If there was any MMO that could have gotten me to sign up for a monthly subscription, it would have been Phantasy Star Online. In fact, for a while it actually managed that feat with the series’s “Ambition of Illuminus” expansion (which is now, unfortunately, officially serverless). While I was sucked into “Illuminus” for countless months, my playtime there was nothing to the playtime I had in the 2003 Gamecube port of Episodes I and II—a simpler feat since there was no monthly fee. I must have gone through the areas on Ragol at least a hundred times, so much so that I still have the various layouts of each map memorized, which is kind of frightening. Looking back on it now, though, I have to say that one of the more interesting plot aspects of the game is that your character wasn’t exactly set up to be the big damned hero. Rather, you’re following in the footsteps of the closest thing to a hero the colony has, who just so happens to be a woman.
I’ll be the first to tell you: the plot of Episodes I and II weren’t exactly well laid out. Even after all of my playtime, I barely know what the actual plot is, but the gist of it is the people of a planet called Coral, after finding a habitable planet (Ragol), set up a settlement there called the Pioneer I, built from a space ship. Before long, the indigenous wildlife became violent, influenced by the awakening of a powerful, ancient creature, Dark Falz. In reaction to the now violent wildlife, many of the settlers on the Pioneer I took up arms and began calling themselves Hunters. However, many of the people from the Pioneer I ended up eventually dying due to the machinations of Dark Falz, causing Hunters from the Pioneer I’s orbiting sister ship (the Pioneer II) to travel to Ragol’s surface in order to uncover the mysteries of what happened. Which is where the player character comes in.
While the player takes it upon themselves to explore Ragol for whatever reasons they may have, before leaving the Pioneer II, its leader the Director has a request: find his daughter. The Director’s daughter, Rico Tyrell, traveled with the other members of the Pioneer I’s crew to Ragol’s surface, but he hasn’t heard anything from her. Understandably, he’s worried.
As the player character wades through the various areas on Ragol and experiences different enemies, it becomes clear that the player is not the main character of the game—Rico is (at least in Episode I). While you don’t ever get to play as Rico, you do get to experience Ragol through Rico’s thoughts and records. Out of some ideal of charity, or maybe paranoia, Rico recorded her thoughts in capsules that she spread across the planet in the hopes that other Hunters would discover them—but beyond potential aid, they were proof that she existed and that she (and her traveling party) would maintain a legacy of sorts, even if they were to die during their explorations.
Rico wasn’t only an explorer and a Hunter, she was also an extremely intelligent scientist, which is what got her on the Pioneer I in the first place. Additionally, she was the one who ended up uncovering the secrets of Ragol’s ruins, allowing the player to enter Dark Falz’s domain to defeat it. She was such an interesting character, which is why I’m conflicted about how she was portrayed.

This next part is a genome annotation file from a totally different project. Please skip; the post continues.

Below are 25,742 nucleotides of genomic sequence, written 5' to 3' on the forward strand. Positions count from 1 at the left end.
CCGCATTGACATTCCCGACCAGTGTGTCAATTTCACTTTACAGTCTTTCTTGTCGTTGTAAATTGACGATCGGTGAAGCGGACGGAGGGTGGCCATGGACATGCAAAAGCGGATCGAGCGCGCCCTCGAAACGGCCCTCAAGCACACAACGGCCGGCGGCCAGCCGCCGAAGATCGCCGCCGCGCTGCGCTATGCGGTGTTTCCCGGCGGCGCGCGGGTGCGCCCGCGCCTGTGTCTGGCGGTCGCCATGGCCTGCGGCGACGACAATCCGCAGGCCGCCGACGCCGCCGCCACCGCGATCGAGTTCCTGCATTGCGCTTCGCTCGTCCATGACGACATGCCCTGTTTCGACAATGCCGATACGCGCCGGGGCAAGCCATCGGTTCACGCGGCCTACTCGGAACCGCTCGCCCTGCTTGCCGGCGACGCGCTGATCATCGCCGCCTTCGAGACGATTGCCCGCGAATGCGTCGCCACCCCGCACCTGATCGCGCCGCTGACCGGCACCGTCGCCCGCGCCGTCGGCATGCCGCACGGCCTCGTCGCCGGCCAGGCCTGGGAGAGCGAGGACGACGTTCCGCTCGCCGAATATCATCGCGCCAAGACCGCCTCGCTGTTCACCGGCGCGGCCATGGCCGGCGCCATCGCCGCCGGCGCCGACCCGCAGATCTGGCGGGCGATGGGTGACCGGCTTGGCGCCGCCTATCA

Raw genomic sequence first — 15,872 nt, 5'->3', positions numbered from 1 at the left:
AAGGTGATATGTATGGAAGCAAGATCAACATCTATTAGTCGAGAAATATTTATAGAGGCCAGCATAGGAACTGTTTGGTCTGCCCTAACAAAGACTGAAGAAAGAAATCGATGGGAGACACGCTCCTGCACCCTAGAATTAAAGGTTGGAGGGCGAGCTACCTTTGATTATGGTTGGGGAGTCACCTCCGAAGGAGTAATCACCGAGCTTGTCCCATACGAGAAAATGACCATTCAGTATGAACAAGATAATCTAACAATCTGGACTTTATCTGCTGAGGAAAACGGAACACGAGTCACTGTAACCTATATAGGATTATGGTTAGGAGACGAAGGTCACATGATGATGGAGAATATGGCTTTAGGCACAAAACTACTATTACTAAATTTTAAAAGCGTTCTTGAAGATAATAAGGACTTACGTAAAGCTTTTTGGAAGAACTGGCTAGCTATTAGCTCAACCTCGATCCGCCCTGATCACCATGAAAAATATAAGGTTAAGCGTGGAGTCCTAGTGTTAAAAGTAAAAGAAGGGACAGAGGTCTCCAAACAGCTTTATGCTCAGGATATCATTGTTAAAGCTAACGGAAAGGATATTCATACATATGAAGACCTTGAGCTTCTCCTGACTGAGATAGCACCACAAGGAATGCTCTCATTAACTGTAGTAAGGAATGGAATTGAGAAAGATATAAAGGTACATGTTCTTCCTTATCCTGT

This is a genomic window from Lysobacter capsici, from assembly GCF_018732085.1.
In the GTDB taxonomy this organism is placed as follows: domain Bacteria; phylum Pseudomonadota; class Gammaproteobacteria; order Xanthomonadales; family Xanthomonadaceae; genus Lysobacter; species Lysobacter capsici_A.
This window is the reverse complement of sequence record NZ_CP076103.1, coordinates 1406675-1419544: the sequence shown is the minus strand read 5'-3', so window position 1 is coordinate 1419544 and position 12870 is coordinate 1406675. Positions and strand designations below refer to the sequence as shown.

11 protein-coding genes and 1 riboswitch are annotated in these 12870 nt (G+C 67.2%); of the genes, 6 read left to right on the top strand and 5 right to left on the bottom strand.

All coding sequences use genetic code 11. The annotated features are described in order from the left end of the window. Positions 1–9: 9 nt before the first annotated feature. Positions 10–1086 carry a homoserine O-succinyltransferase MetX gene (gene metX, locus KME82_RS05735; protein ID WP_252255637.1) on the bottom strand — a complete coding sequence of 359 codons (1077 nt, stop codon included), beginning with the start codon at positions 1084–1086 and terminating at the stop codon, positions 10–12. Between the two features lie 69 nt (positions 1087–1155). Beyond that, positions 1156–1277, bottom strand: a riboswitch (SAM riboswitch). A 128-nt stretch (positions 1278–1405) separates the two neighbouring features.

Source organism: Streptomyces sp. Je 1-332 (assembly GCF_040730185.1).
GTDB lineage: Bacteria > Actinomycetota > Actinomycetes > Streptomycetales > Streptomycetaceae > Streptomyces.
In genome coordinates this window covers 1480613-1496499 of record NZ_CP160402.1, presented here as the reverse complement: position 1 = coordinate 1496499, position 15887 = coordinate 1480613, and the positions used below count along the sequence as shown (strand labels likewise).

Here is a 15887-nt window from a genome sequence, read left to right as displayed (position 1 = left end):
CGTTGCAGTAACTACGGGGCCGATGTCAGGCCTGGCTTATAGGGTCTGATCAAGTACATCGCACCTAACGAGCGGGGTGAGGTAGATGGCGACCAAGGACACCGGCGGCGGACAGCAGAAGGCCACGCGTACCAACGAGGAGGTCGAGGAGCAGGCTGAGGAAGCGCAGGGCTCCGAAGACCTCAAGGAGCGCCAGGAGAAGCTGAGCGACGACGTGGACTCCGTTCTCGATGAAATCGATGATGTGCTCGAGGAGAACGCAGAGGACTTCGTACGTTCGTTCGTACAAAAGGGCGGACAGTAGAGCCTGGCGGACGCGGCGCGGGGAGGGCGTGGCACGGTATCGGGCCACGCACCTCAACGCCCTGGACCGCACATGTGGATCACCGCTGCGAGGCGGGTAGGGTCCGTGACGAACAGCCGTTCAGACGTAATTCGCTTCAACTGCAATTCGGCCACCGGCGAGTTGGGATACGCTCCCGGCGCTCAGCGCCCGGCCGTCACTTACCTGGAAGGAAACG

On the one hand, the thing I appreciate about her situation the most is that her death wasn’t used to further anyone’s plot. Although her father asks you to find any information there may be on her, his reactions aren’t at all plot important. He doesn’t take up arms against Dark Falz upon learning of her death (which is good, since it’s dead at that point); he doesn’t swear any sort of long-lasting vendetta against the forces that took his daughter away from him; instead the player simply sees him staring out into space as he silently mourns her. Furthermore, as Rico’s ultimate fate was that she was possessed by Dark Falz in order for it to have a physical form, Rico isn’t presented as a pure, delicate woman who the writers try to make the players feel angered about being possessed by “darkness” and being “tainted”. She’s just a fellow Hunter who was overtaken by forces that she was unaware of. In this, it was nice how almost understated the whole thing was.
On the other hand, I wanted/still want there to be more about her. With her idealized status on the Pioneer II, it’s difficult to see her as an actual character. And while this may be part of the lore—you, too, are a member of the Pioneer II, and this is how you would have experienced Rico anyway—I feel that Episode I’s lack of storytelling doesn’t lend itself to this at all. If the player doesn’t speak to the people on the Pioneer II, Rico’s story seems a lot more bare than it could have been. It’s definitely a disservice, but I suppose it’s also the nature of MMOs where people don’t really care about the plot.
My experience with video games at that time was much more narrow, so I can’t say if this was abnormal or not, but I’m glad that Episode I gave so much importance to a female character. She may not have met my background-hungry tastes, but I do think it was surreptitiously important for the series, which went on to have other pretty good ladies in their casts as well. While I wouldn’t call Rico a strong female character necessarily, she did allow a tinier me to believe that girls did actually have a place in this Phantasy Star universe outside of looking pretty and being a goddamned healer class. And who knows, maybe one day I’ll finally download the English patch for Phantasy Star Online 2 and see if the trend continued.